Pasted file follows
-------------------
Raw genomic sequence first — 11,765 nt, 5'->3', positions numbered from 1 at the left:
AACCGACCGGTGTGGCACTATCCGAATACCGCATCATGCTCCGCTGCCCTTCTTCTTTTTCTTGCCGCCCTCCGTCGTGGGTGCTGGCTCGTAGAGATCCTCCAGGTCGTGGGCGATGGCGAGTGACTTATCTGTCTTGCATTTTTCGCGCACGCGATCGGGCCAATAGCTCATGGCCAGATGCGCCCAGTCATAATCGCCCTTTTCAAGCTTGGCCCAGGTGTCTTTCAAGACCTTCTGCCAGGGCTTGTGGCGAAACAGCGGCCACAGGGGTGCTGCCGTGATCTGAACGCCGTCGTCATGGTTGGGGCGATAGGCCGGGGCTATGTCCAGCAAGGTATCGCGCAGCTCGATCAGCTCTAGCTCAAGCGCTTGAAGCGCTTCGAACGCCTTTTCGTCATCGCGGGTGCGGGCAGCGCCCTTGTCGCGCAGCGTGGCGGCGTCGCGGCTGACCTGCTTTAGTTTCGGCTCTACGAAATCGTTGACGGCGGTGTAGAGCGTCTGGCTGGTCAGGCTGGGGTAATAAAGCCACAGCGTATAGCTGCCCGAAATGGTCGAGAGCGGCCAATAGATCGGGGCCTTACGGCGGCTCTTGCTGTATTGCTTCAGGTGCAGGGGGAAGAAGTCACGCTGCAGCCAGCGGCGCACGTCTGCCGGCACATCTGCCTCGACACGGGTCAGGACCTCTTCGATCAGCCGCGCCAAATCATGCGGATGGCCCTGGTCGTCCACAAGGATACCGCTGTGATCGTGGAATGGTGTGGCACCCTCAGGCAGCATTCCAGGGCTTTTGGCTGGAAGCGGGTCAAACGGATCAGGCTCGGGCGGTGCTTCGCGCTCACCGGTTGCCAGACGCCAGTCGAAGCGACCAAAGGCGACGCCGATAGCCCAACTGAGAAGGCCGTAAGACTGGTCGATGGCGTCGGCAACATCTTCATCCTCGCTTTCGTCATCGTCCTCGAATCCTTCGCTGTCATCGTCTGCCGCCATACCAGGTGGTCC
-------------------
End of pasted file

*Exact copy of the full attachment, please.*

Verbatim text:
Raw genomic sequence first — 11,765 nt, 5'->3', positions numbered from 1 at the left:
AACCGACCGGTGTGGCACTATCCGAATACCGCATCATGCTCCGCTGCCCTTCTTCTTTTTCTTGCCGCCCTCCGTCGTGGGTGCTGGCTCGTAGAGATCCTCCAGGTCGTGGGCGATGGCGAGTGACTTATCTGTCTTGCATTTTTCGCGCACGCGATCGGGCCAATAGCTCATGGCCAGATGCGCCCAGTCATAATCGCCCTTTTCAAGCTTGGCCCAGGTGTCTTTCAAGACCTTCTGCCAGGGCTTGTGGCGAAACAGCGGCCACAGGGGTGCTGCCGTGATCTGAACGCCGTCGTCATGGTTGGGGCGATAGGCCGGGGCTATGTCCAGCAAGGTATCGCGCAGCTCGATCAGCTCTAGCTCAAGCGCTTGAAGCGCTTCGAACGCCTTTTCGTCATCGCGGGTGCGGGCAGCGCCCTTGTCGCGCAGCGTGGCGGCGTCGCGGCTGACCTGCTTTAGTTTCGGCTCTACGAAATCGTTGACGGCGGTGTAGAGCGTCTGGCTGGTCAGGCTGGGGTAATAAAGCCACAGCGTATAGCTGCCCGAAATGGTCGAGAGCGGCCAATAGATCGGGGCCTTACGGCGGCTCTTGCTGTATTGCTTCAGGTGCAGGGGGAAGAAGTCACGCTGCAGCCAGCGGCGCACGTCTGCCGGCACATCTGCCTCGACACGGGTCAGGACCTCTTCGATCAGCCGCGCCAAATCATGCGGATGGCCCTGGTCGTCCACAAGGATACCGCTGTGATCGTGGAATGGTGTGGCACCCTCAGGCAGCATTCCAGGGCTTTTGGCTGGAAGCGGGTCAAACGGATCAGGCTCGGGCGGTGCTTCGCGCTCACCGGTTGCCAGACGCCAGTCGAAGCGACCAAAGGCGACGCCGATAGCCCAACTGAGAAGGCCGTAAGACTGGTCGATGGCGTCGGCAACATCTTCATCCTCGCTTTCGTCATCGTCCTCGAATCCTTCGCTGTCATCGTCTGCCGCCATACCAGGTGGTCC